Trees and Other Poems | Joyce Kilmer | Poetry | Audio Book | English



section 1 of trees and other poems by choice Kilmer this is a librivox recording all librivox recordings are in the public domain for more information or to volunteer please visit librivox.org recording by Phil Chenevert trees and other poems by Joyce Kilmer section one breeze for mrs. Henry mills Alden I think that I shall never see a poem lovely as a tree a tree who's hungry mouth is pressed against the earth sweet flowing breast a tree that looks at God all day and lifts her leafy arms to pray a tree that may in summer wear a nest of Robins in her hair upon whose bosom snow has lain who intimately lives with rain poems are made by fools like me but only God can make a tree to my mother gentlest of critics does your memory hold I know it does a record of the days when I a schoolboy earned your generous praise for halting verse sins stories crudely told over these childish scrolls the years have rolled they might not know the world's unfriendly gaze but still your smile shines down familiar ways touches my words and turns their dross to gold more dear today than in that vanished time comes your nige to make me proud and strong in my poor notes you here loves a splendid chime so unto you does this my work belong take then a little gift of fragile rhyme your heart will change it to authentic song the 1245 for Edward J wheeler within the Jersey City shed the engine coughs and shakes its head the smoke a plume of red and white waves madly in the face of night and now the grave in curious Stars gleam on the groaning hurrying cars against the kind and awful rain of Darkness this are angry train a noisy little rebel pouts its brief defiance flames and shouts and passes on and leaves no trace for darkness holes its ancient place serene and absolute the king unchanged of every living thing the houses lie obscure and still in Rutherford and Carlton Hill our lamps intensified the dark of slumbering Passaic Park and quiet holes the weary feet that daily tramped through Prospect Street what though we clang and Clank and roar through all Passaic streets no door will open nor and I will see who this loud vagabond may be upon my crimson cushioned seat it manufactured light and heat I feel a natural and mean outside the towns are cool and clean curtain'd a while from sound and sight they take God's gracious gift of night the stars are watchful over them on Clifton as on Bethlehem the angels leaning down the sky shed peace and gentle dreams and I high ride I blasphemously ride through all the silent countryside the engines shriek the headlights glare pollute the still nocturnal air the cottages of Lakeview sigh and sleeping frown as we pass by why even strident Paterson Russ as quietly as any none her foolish warring children keep the Grateful Armistice of sleep for what tremendous errands sake are we so blatantly awake what precious secret is our freight what King must be abroad so late perhaps death roams the hills tonight as we rush forth to give him fight or else perhaps we speed his way to some remote unthinking prey perhaps a woman rise in pain and listens lessons for the train the train that like an angel sings the train with healing on its wings now Hawthorne the conductor cries my neighbor starts and rubs his eyes he hurries yawning through the car and steps out to where the houses are this is the reason of our quest not wanton ly we break the rest of town and village nor do we lightly profane Knights sanctity what love commands the train fulfills and beautiful upon the hills are these our feet of burnished steel subtly and certainly I feel that Glenrock welcomes us to her and silent Ridgewood seems to stir and smile because she knows the train has brought her children back again we carry people home and so God speeds us we're so ere we go ho-ho-kus Waldwick Allendale lifts sleepy heads to give us hail and ramsey mawa Suffern stand houses that wistfully demand a father son some human thing that this the midnight rain may bring the trains that travel in the day they hurry folks to work or play the midnight train is slow and old but of it let this thing be told to its high honor be it said it carries people home to bed my cottage lamp shines white and clear God bless the train that brought me here pennies a few long hoarded pennies in his hand behold him stand a kilted hedonist perplexed and sad the joy that once he had the first the light of ownership is fled he boughs his little head ah cruel time to kill that splendid thrill then in his tear-dimmed eyes new lights arise he drops his treasured pennies on the ground they rolled and bound and scattered rest now with what zest he runs to find his errant wealth again so unto men doth God depriving that he may bestow fame health and money go but that they may newfound be newly sweet yay and his feet sit waiting us to their concealment bid all they are lovers whom his love hath hid lo comfort blooms on pain and peace on strife and gain on loss what is the key to everlasting life a blood-stained cross stars for the Reverend James J Daly SJ bright stars yellow stars flashing through the air or you errant strands of Lady Mary's hair as she slits the cloudy veil and bends down through do you fall across her cheeks and over heaven to gay stars little stars you are little eyes eyes of baby angels playing in the skies now and then a winged child turns his merry face down toward the spinning world what a funny place Jesus Christ came from the cross Christ received my soul in each perfect hand and foot there was a bloody hole for great iron spikes there were red and never dry michael plucked from the cross and set them in the sky Christ troupe Mary's Guard God's own men draw your swords and strike it hell and strike again every steal born spark that flies where God's battles are flashes past the face of God and is a star old poets for Robert Carr tez Holliday if I should live in a forest and sleep underneath a tree no grove of impudent saplings would make a home for me I'd go where the old oaks gather serene and good and strong and they would not sigh and tremble and vex me with a song the pleasantest sort of poet is the poet who's old and wise with an old white beard and wrinkles about his kind old eyes for these young flibbertigibbet surviving their hours away they won't be still like honest men and listened to what you say the young poet screams forever about his sex and his soul but the old man listens and smokes his pipe and polishes its bowl there should be a club for poets who have come to 70-year they should sit in the Great Hall drinking red wine and gold and beer they would shuffle in of an evening each one to his cushioned seat and there would be mellow talking and silence rich and sweet there is no peace to be taken with poets who are young for they worry about the wars to be fought and the songs that must be sung but the old man knows that he's in his chair and that God's on his throne in the sky so he sits by the fire in comfort and he lets the world spin by in section 1 of trees and other poems by Joyce Kilmer two of trees and other poems by choice Kilmer this LibriVox recording is in the public domain delicatessen why is that wanton gossip Fame so dumb about dis man's affairs why do we titter at his name who come to buy his curious wares here is a shop of wonderment from every land has come a prize rich spices from the Orient and fruit that new Italian skies and figs that ripen by the sea in Smyrna nuts from hot Brazil strange pungent meats from Germany and currants from a Grecian Hill he is the Lord of goodly things that make the poor man's table gay yet of his worth no minstrel sings and on his tomb there is no Bey perhaps he lives and dies unpressed this trafficker and humble sweets because his little shops are raised by thousands in the city streets yet stars and greater numbers shine and violets and millions grow and they had many a Golden Lion or sung as Sept reach out must know perhaps Fame thinks his worried eyes his wrinkled shrewd pathetic face his shop and all he sells and buys are desperately commonplace well it is true he has no sword to dangle at his booted knees he leans across a slab of bored and draws his life and slices cheese he never heard of chivalry he longs for no heroic times he thinks of pickles olives tea and dollars nickels cents and dimes his world has narrow walls it seems by counters is his soul confined his wares are all his hopes and dreams they are the fabric of his mind yet in a room above the store there is a woman and the child pattered it just now across the floor the shop man looked at him and smiled for once he thrilled with high romance entombed to love his eager voice like any Cavalier of France he wooed the maiden of his choice and now deep in his weary heart our sacred flames that Whitely burn he has of heavens grace apart who loves who is beloved in turn and when the long day's work is done how slow the Lydon minutes ran home with his wife and little son he is no huckster but a man and there are those who grasp his hand who drink with him and wish him well o when no drear and lonely land shall he who honors friendship dwell and in his little shop who knows what bitter games of war are played why daily on each corner grows a foe to rob him of his trade he fights and for his fireside sake he fights for clothing and for bread Lance's of his foe men make a steely halo round his head he decks his window artfully he haggles over paltry sums in this strange field his war must be and by such blows his triumph comes what if no trumpet sounds to call his armored legions to his side what if – no ancestral Hall he comes in all a Victor's pride a scene shall never fit the deed grotesquely wanders come to pass The Fool shall mount an Arab speed and Jesus ride upon an S this man has home and child and wife and battle set for every day this man has God and love and life beasts and all else shall pass away o carpenter of Nazareth whose mother was a village maid shall we thy children blow our breath in scorn on any humble trade have pity on our foolishness and give us eyes that we may see beneath the shop man's clumsy dress the splendor of humanity servant girl and grocer's boy her lips remark was oh you kid her soul spoke thus I know it did Oh king of realms of endless joy my own my golden grocer's boy I am a princess forced to dwell within a lonely kitchen cell while you go dashing through the land with loveliness on every hand your whistle strikes my eager ears like music of the quiring spheres the mighty earth grows faint and reels beneath your thundering wagon wheels how keenly perilously sweet to cling upon that swaying seat how happy she who by your side may share the splendors of that ride if you will not take my hand and bear me off across the land then traveler from arkady remain a while and comfort me what other Maiden can you find so young and delicate in kind her lips remark was oh you kid her soul spoke thus I know it did wealth for a line from what old ballad or from what rich frame did you descend to glorify the earth was it from Chaucer's singing book you came or did Watteau small brushes give you birth nothing so exquisite as that slight hand could Raphael or Leonardo trace nor could the poets know in fairy land about changing wonder of your lyric face I would possess a host of lovely things but I am poor and such joys may not be so God who lifts the poor in humbles Kings sent loveliness itself to dwell with me Morton when I am tired of earnest men intense and keen and sharp bend clever pursuing Fame with brush sharpen or counting metal discs forever then from the halls of shadow land beyond the trackless purple see the old Morton's ghost comes back to stand beside my desk and talk to me still on his delicate pale face a quizzical thin smile is showing his cheeks are wrinkled like fine lace his kind blue eyes are gay and glowing he wears a brilliant huge cravat a suit to match his soft gray hair a rakish stick a knowing hat a manner of life and debonair how good that he who always knew that being lovely was a duty should have gold halls to wander through and shoot himself inhabit Beauty howl like his old unselfish way to leave those halls of splendid mirth and the comfort those condemned to stay upon the doll in sombre earth some men ask what cruel chance made Morton's life so sad a story Martin why he exiled romance and wore an overcoat of glory a flick of sunlight in the street a horse a book a girl who smiled such visions made each moment sweet for this receptive ancient child because it was old Morton's lot to be not make a decoration shall we then scorn him having not his genius of appreciation rich joy and love he got and gave his heart was Mary as his dress pile laurel wreaths upon his grave who did not gain but was success the apartment house severe against the pleasant arc of sky at the great stone box is cruelly displayed the street becomes more dreary from its shade and vagrant breezes touch its walls and I hear sullen convicts in their chains might lie our slaves toil dumbly at some dreary trade col worse than folly as their labor maid who cleft the rocks that this might rise on high yet as I look I see a woman's face gleam from a window far above the street this is a house of homes a sacred place by human passion made divinely sweet how all the building thrills with sudden grace beneath the magic of love's golden feet end a section two of trees and other poems by Joyce Kilmer section three of trees and other poems by Joyce Kilmer this LibriVox recording is in the public domain section three as winds that blow against a star now by what whim of wanton chance do radiant eyes no sombre days and feet that shod and light should dance walk weary and laborious ways but raise from heaven white and whole may penetrate the gloom of Earth and tears but nourish in your soul the glory of celestial mirth the darts of toil and sorrow sent against your peaceful beauty are as foolish and as impotent as winds that blow against a star Saint it's within the broken Vatican the murdered Pope is lying dead the soldiers of valerian their evil hands are wet and red unarmed unmoved st. Lawrence waits his cassock is his only mail the troops of hell have burst the gates but Christ is Lord he shall prevail they have coppiced him with steel they spit upon his gentle face he smiles and bleeds nor will reveal the church's hidden treasure place ah faithful Stuart worthy Knight well half out done behold thy fee since thou hath fought the goodly fight a martyr's death dis fixed for thee st. Lawrence pray for us to bear the faith which glorifies thy name st. Lawrence pray for us to share the wounds of Love's consuming flame to a young poet who killed himself when you had played with life a space and made a drink and lust and sing you flung it back into God's face and thought you did a noble thing lo I have lived and loved you said and sung to fools to dull to hear me now for a cool and grassy bed with violets in blossom near me well rest is good for a weary feet although they ran for no great prize and violets are very sweet although their roots are in your eyes but hark to what the earthworm's say who share with you your muddy haven the fight was on you ran away you are a coward and a craven the rug is ruined where you bled it was a dirty way to die to put a bullet through your head and make a silly woman cry you could not vex the merry stars nor make them heed you dead or living not all your puny anger Mars irresistible forgiving yes Scott forgives and men forget and you're forgiven and forgotten you might be gaily sinning yet then quick and fresh instead of rotten and when you think of love and fame and all that might have come to pass then don't you feel a little shame and don't you think you were an ass Memorial Day Dolce eped decorum essed the bugle echos shrill and sweet but not of war it sings today the road is rhythmic with the feet of mitad arms who come to pray the roses blossom white and red on tombs where weary soldiers lie flags wave above the honored dead and martial music Cleaves the sky above their wreath strewn graves we kneel they kept the faith and fought the fight through flying lead and crimson steel they plunged for freedom and the right may we they're grateful children learn their stress who lie beneath desaad who went through fire and death to earn at last the accolade of God in shining rank on rank arrayed they march the legions of the Lord he is their captain unafraid the Prince of Peace who brought a sword the Rosary not on the loot nor Harper many strings shall all men praise the master of all song our life is brief one saith an artist long and skilled must be the laureates of Kings silent o lips that are foolish things rest awkward fingers striking all notes wrong how from your toil shall issue white and strong music like that God's chosen poet sings there is one harp the any hand can play and from its strings what harmonies arise there is one song that any mouth can say a song that lingers win all singing dies when on their beads are mothers children pray immortal music charms the graceful skies end of section 3 section 4 of trees and other poems by choice Kilmer this LibriVox recording is in the public domain section 4 vision for a lien Homer they tell us was blind and could not see the beautiful faces looking up into his own and reflecting the joy of his dream yet did he seem gifted with eyes that could follow the gods to their holiest places I have no vision of God's not of Eros with love arrows leighton jupiter thundering death sorrow Juno his white-breasted Queen yet have I seen all of the joy of the world in the innocent heart of a maiden to certain poets now is the rhymers honest trade a thing for scornful laughter made the merchants sneer the clerk's disdain these are the burden of our pain because of you did this befall you brought this shame upon us all you little poets mincing there with women's hearts and women's hair how sick Dan Chaucer's ghost must be to hear you lisp of posy a heavy-handed blow i think would make your veins drip scented ink you strut and smirk your little while so mildly delicately vile your tiny voices mock God's wrath use snails that crawl along his path why what has God our man to do with wet amorphous things like you this thing alone you have achieved because of you it is believed that all who earned their bread by rhyme are like yourselves exuding slime Oh cease to write for very shame air all men's spit upon our name take up your needles drop your pin and leave the poet's craft to men love's Lantern because the road was steep and long and through a dark and lonely land God set upon my lips a song and put a lantern in my hand through miles on weary miles of night that stretch relentless in my way my lantern burns serene and white an unexhausted cup of day o golden lights and lights like wine how dim your boasted splinters are behold this little lamp of mine it is more star like than a star sight Alexis patron of beggar's we who beg for bread as we daily tread country lane and City Street let us kneel and pray on the broad highway to the Saint with the vagrant feet our altar light is a buttercup bright and our shrine is a bank Asad but still we share Saint Alexis's care the vagabond of God they gave him a home in purple Rome and princess for his bride but he rode away on his wedding day down the Tiber 'he's rushing tide and he came to land on the asian strand where the heathen people dwell as a beggar he strayed and he preached and prayed and he saved their souls from hell bowed with years in pain he came back again to his father's dwelling place there was none to see who this trip might be for they knew not his bearded face but his father said give him drink and bread and a couch underneath the stair so Alexis crept to his hole and slept but he might not linger there for when night came down on the seven hilde town and the Emperor hurried in saying lo I hear that a site is near who will cleanse us of our sin then they looked in vain where the Saint had lain for his soul had fled a far from his fleshy home he had gone to Rome where the gold-paved highways are we who begged for bread as we daily tread country lane and City Street let us kneel and pray of the broad highway to the Saint with the vagrant feet our ultralight is a buttercup of bright and our shrine is a bank of sod but still we share st. Alexis's care the vagabond of God folly for a kay-kay what distant mountains thrill and globin eath Our Lady Follies tread why has she left us wise in woe shrewd practical uncomforted we cannot love or dream or sing we are too cynical to pray there is no joy in anything since lady folly went away many a night and gentle maid whose glory shines from years gone by through ignorance was unafraid and as a fool knew how to die saint folly rode beside Jahan and broke the ranks of hell with her and folly smiles shone brightly on Christ's plaything brother juniper our minds are troubled and defiled by study in a weary school Oh for the folly of the child the ready courage of the fool Lord crush our knowledge utterly and make us humble simple men and cleansed of wisdom let us see our Lady Follies face again end of section 4 section 5 of trees and other poems by Joyce Kilmer this LibriVox recording is in the public domain section 5 madness for Sara Teasdale the lonely form the crowded Street the palace and the slum give welcome to my silent feet as bearing gifts I come last night a beggar crouched alone a ragged helpless thing I set him on a moonbeam throne today he is a king last night a king an orb and crown held court with splendid cheer today he tears his purple gown and moans and shrieks and fear not ahran bars nor flashing Spears nor land nor sky nor see nor loves artillery of tears can keep mine own from me serene unchanging ever fair I smile with secret mirth and in a net of mine own hair I swing the captive earth poet's vane is the chiming of forgotten bells that the wind sways above a ruined shrine Vayner his voice in whom no longer dwells hunger that craves immortal bread and wine light songs we breathe that perish with our breath out of our lips that have not kissed the rod they shall not live who have not tasted death they only sing who are struck dumb by God citizen of the world no longer of him be it said he hath no place to lay his head in every land a constant lamp flames by his small and mighty camp there is no strange and distant place that is not gladdened by his face and every nation kneels to hail the splendor shining through its fail cloistered beside the shouting street silent he calls me to his feet imprisoned for his love of me he makes my spirit greatly free and through my lips that uttered sin the King of glory enters in to a black bird and his mate who died in the spring for Kenton an iron hand has still the throats the throbbed with loud and rhythmically and Damned the flood of silver notes that drenched the world in melody the blossomy apple bowels are yearning for their wild choristers returning but no swift wings flash through the tree ye that were glad and fleet and strong shall silence take you in her net and shall death quell that radiant song whose echo thrills the metal yet burst a frail web about you clinging and charm death's cruel heart with singing till with strange tears his eyes are wet the sentient morning of the year is old and stale now ye are gone no friendly songs the children here among the bushes on the lawn when babies wander out a maying will ye they're barred safar be straying on him and by you what is the dawn nae since she loved he cannot die above the Stars his set your nest through Heaven's fields ye sing and fly and in the trees of heaven rest and little children in their dreaming shall see your soft black plumage gleaming and smile while you're clear music blessed the fourth is Shepard for Thomas Walsh on nights like this the huddled sheep are like white clouds upon the grass and Mary herzman guard their sleep and chat and watch the big stars pass it is a pleasant thing to lie upon the meadow on the hill with kindly fellowship nearby of sheep and men of gentle will I lean upon my broken crook and dream of sheep bang grass send min-ho shameful eyes that cannot look on any honest thing again on bloody feet I clambered down and fled the wages of my sin I am the leavings of the town and mainly serve its meanest in I tramped the courtyard stones in grief while sleep takes man and beast to her and every cloud is calling thief and every star calls murderer the hand of God is sure and strong nor shall a man for ever flee the bitter punishment of wrong the wrath of God is over me with ashen bread and wine of Tears shall I be Sullust in my pain I wear through black and endless years upon my brow the Mark of Cain poor vagabond so old and mild will they not keep him for a night and she a woman great with child so frail and pitiful and white good people since the tavern door is shut to you come here instead see I have cleansed my stable floor and piled fresh hay to make a bed here is some milk and oaten cake lie down and sleep and rest you fair nor fear o simple folk to take the bounty of a child of care on nights like this the huddled sheep I never saw a night so fair how huge the sky is and how deep and how the planets flash and glare at dawn beside my drowsy flock what wicked music I have heard but now the clouds with singing rock as if the sky were turning bird o blinding light o blinding light burned through my heart with sweetest pain whole flaming song most loudly bright consume away my deadly stain the stable glows against the sky and who are these that throng the way my three old comrades hastened by and The Shining angels kneel and pray the door swings wide I cannot go I must and yet I dare not see Lord Who am I that I should know Lord God be merciful to me o whiteness whiter than the fleece of new washed sheep on April sod o breath of life o Prince of Peace o Lamb of God Oh Lamb of God end of section 5 section of trees and other poems by Joyce Kilmer this LibriVox recording is in the public domain section 6 Easter the air is like a butterfly with frail blue wings the happy earth looks at the sky and sings Mount Alvin coughed serene he stands with mist serenely crowned and draws a cloak of trees about his breast and Thunder roars but cannot break his rest and from his ragged face the tipis found he does not he the angry lightnings wound the raging blizzard is his harmless guests and human life is but a passing jest to him who sees time spend the years around but fragile souls in skyyy reaches find high vantage points and view him from afar how low he seems to the ascended mind how brief he seems were all things endless are this little playmate of the mighty wind this young companion of an ancient star the house with nobody in it whenever I walked to sufferin along the eerie track I go by a poor old farmhouse with its shingles broken and black I suppose I passed it a hundred times but I always stop for a minute and look at the house the tragic house the house with nobody in it I have never seen a haunted house but I hear there are such things that they hold the talk of spirits their mirth and sorrowing 'z I know this house isn't haunted and I wish it were I do for it wouldn't be so lonely if it had a ghost or to this house on the road to sufferin needs a dozen panes of glass and somebody ought to weed the walk and take a sight to the grass it needs new paint and the shingles and the vines should be trimmed and tied but what it needs that most of all is some people living inside if I had a lot of money and all my debts were paid I'd put a gang of men to work with brush and saw and spade I'd buy that place and fix it up the way it used to be and I'd find some people who wanted a home and give it to them free now a new house standing empty with staring window in door looks idle perhaps and foolish like a hat on its block in the store but there's nothing mournful about it it cannot be sad and lone for the lack of something within it that it has never known but a house that has done what a house should do a house that has sheltered life that has put its loving wooden arms around a man and his wife a house that has echoed a baby's laugh and held up his stumbling feet it's the saddest sight when it's left alone that ever your eyes could meet so whenever I go to sufferin along the eerie track I never go by the empty house without stopping and looking back yet it hurts me to look at the crumbling roof and the shutters falling apart before I can't help thinking the poor old house is a house with a broken heart Dave Lily there's a Brook on the side of Greylock that used to be full of trout but there's nothing there now but minnows they say it is all fished out I fish there many a summer day some 20 years ago and I never quit without getting a mess of a dozen or so there was a man Dave Lily who lived on the north Adams Road and he spent all his time fishing while his neighbours reaped and sowed he was the luckiest fisherman in the Berkshire Hills I think and when he didn't go fishing he'd sit in the tavern and drink well dave is dead and buried and nobody cares very much they have no use in Greylock for drunkards and loafers and such but I always liked Dave Lily he was pleasant as you could wish he was shiftless and good-for-nothing but he certainly could fish the other night I was walking up the hill from Williamstown and I came to the brook I mentioned and I stopped on the bridge and sat down I looked at the blackened water with its little specks of white and I heard it rippled and whisper in the still of the summer night and after I'd been there a minute it seemed to me I could feel the presence of someone near me and I heard the hum of a reel and the water was churned and broken and something was brought to land by a twist and a flirt of a shadowy rod in a deft and shadowy hand I scrambled down to the brook side and hunted all about there wasn't a sign of a fisherman there wasn't a sign of a trout but I heard somebody chuckle behind the hollow oak and I got a whiff of tobacco like Lily used to smoke it's 15 years they tell me since anyone fished that brook and there's nothing in it but minnows that nibble the bait off your hook but before the Sun is risen and after the moon is set I know that it's full of ghostly trout for Lily's ghosts to get I guess I'll go to the tavern and get a bottle of rye and leave it down by the hollow oak where Lily's ghosts went by I meant to go up the hillside and try to find his grave and put some flowers on it but this will be better for Dave alarm clocks when dawn strides out to wake a dewy form across green fields and yellow hills of hey the little twittering birds laugh in his way in boys triumphantly on his shiny horn he bears a sort of flame but not to harm the wakened life that feels his quickening sway and barnyard voices shrilling it is day he take by His grace a new and alien charm but in the city like a wounded thing that limps to cover from the angry chase he steals down streets were sickly arclights sing and Wan Li mock his young and shameful face and tiny gongs with cruel fervor ring in many a high and dreary sleeping place waverly 1814 to 1914 win on a novels newly printed page we find a maudlin eulogy of sin and read of ways that harlots wander in and of sick souls that wry than helpless rage are when romance be speckled and sage taps on her desk and bits the class begin to con the problems that have always been perplexed mankind's unhappy heritage then in what roads of Honor habited the Laurel wizard of the North appears who raised Prince Charlie's cohorts from the dead made roses mirth and Flora's noble tears and formed that shining legion at whose head rise Waverley triumphant over the years end of section six end of trees and other poems by Joyce Kilmer this recording was done by Phil Chenevert in December of 2012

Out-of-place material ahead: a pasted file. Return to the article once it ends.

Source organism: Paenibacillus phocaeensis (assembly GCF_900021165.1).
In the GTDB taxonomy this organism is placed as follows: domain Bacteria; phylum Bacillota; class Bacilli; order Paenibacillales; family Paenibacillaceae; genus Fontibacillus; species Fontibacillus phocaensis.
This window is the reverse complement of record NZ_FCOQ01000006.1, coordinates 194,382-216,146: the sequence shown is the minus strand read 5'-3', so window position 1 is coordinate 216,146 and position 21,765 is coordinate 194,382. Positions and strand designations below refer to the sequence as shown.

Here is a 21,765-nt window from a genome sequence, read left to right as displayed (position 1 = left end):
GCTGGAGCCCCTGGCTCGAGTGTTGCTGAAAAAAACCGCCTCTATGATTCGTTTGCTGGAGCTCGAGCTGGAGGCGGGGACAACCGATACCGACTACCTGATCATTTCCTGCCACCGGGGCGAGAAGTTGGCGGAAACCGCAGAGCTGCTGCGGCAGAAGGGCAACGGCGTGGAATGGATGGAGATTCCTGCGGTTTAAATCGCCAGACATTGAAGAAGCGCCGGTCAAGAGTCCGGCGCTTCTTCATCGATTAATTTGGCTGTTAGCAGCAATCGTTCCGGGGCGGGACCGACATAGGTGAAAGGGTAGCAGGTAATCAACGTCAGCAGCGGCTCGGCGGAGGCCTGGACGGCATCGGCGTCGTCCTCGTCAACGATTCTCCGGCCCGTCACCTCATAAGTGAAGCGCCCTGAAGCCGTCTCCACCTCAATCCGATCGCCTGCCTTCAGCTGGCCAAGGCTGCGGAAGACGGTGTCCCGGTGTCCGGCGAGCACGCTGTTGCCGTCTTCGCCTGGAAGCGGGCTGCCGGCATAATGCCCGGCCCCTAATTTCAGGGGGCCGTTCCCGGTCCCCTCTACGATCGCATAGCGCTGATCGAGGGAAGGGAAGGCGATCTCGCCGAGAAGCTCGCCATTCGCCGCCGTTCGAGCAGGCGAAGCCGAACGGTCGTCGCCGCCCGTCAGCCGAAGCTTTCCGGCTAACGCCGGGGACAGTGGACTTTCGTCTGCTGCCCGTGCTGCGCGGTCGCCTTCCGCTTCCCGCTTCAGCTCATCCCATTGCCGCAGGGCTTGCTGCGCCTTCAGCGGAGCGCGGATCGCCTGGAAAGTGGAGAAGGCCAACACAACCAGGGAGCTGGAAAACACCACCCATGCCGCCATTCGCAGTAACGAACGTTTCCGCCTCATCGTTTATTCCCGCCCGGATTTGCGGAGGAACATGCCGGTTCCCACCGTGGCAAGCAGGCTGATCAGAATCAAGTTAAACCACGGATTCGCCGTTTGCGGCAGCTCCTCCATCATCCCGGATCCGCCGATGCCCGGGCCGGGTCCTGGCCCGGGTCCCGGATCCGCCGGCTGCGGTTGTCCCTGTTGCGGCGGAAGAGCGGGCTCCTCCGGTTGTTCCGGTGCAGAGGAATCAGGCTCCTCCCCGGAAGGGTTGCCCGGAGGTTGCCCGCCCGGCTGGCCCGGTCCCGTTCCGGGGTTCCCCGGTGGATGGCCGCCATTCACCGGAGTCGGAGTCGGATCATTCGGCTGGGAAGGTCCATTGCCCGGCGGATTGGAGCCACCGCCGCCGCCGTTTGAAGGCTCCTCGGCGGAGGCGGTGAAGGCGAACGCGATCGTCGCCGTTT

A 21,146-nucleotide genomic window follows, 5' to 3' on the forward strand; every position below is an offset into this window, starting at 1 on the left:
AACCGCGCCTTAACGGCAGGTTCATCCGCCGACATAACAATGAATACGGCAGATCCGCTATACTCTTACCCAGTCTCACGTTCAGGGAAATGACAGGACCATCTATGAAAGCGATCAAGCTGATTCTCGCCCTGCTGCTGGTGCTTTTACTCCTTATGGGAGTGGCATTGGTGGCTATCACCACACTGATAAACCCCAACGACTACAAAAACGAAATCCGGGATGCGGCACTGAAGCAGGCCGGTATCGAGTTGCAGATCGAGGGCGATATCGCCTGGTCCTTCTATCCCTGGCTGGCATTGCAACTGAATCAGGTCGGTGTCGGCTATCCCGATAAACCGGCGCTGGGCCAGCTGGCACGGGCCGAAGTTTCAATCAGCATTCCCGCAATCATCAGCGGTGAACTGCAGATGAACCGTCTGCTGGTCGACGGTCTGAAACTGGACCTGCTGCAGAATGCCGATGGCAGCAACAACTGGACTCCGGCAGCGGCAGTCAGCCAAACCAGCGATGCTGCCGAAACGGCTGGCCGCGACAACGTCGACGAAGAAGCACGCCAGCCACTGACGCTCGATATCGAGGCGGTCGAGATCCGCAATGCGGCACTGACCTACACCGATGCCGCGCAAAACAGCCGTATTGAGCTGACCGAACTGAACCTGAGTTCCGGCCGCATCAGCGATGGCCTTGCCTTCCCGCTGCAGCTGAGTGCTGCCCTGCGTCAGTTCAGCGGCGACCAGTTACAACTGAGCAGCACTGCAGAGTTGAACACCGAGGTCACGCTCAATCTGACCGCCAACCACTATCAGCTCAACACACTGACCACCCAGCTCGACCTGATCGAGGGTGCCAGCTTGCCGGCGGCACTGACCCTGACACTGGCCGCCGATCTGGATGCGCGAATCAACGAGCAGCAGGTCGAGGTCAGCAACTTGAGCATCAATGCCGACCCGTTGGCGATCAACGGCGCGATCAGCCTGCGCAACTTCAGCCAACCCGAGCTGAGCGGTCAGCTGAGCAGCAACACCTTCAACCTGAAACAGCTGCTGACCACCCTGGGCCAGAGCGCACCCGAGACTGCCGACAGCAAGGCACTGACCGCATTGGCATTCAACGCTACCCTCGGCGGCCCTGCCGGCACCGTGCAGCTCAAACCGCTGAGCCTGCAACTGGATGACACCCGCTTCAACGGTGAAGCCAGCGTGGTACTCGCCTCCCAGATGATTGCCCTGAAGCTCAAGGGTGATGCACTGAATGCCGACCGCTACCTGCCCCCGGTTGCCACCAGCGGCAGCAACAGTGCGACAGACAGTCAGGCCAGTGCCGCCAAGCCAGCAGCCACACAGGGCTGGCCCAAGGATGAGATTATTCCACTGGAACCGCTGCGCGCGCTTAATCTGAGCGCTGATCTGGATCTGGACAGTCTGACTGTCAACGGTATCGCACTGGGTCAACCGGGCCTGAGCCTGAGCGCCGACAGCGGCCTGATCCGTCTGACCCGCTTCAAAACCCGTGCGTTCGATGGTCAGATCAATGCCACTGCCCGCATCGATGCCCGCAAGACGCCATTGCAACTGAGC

1 thought on “Trees and Other Poems | Joyce Kilmer | Poetry | Audio Book | English

  1. Trees and Other Poems | Joyce Kilmer | Poetry | Audio Book | English

    1: [00:00:00] – 1 – Trees * To My Mother * The Twelve Forty-Five * Pennies * Stars * Old Poets

    2: [00:11:09] – 2 – Delicatessen * Servant Girl and Grocer's Boy * Wealth * Martin * The Apartment House

    3: [00:21:02] – 3 – As Winds That Blow Against A Star * St. Laurence * To A Young Poet Who Killed Himself * Memorial Day * The Rosary

    4: [00:26:59] – 4 – Vision * To Certain Poets * Love's Lantern * St. Alexis * Folly

    5: [00:33:37] – 5 – Madness * Poets * Citizen of the World * To a Blackbird and His Mate Who Died in the Spring * The Fourth Shepherd

    6: [00:41:17] – 5 – Easter * Mount Houvenkopf * The House with Nobody in It * Dave Lilly * Alarm Clocks * Waverley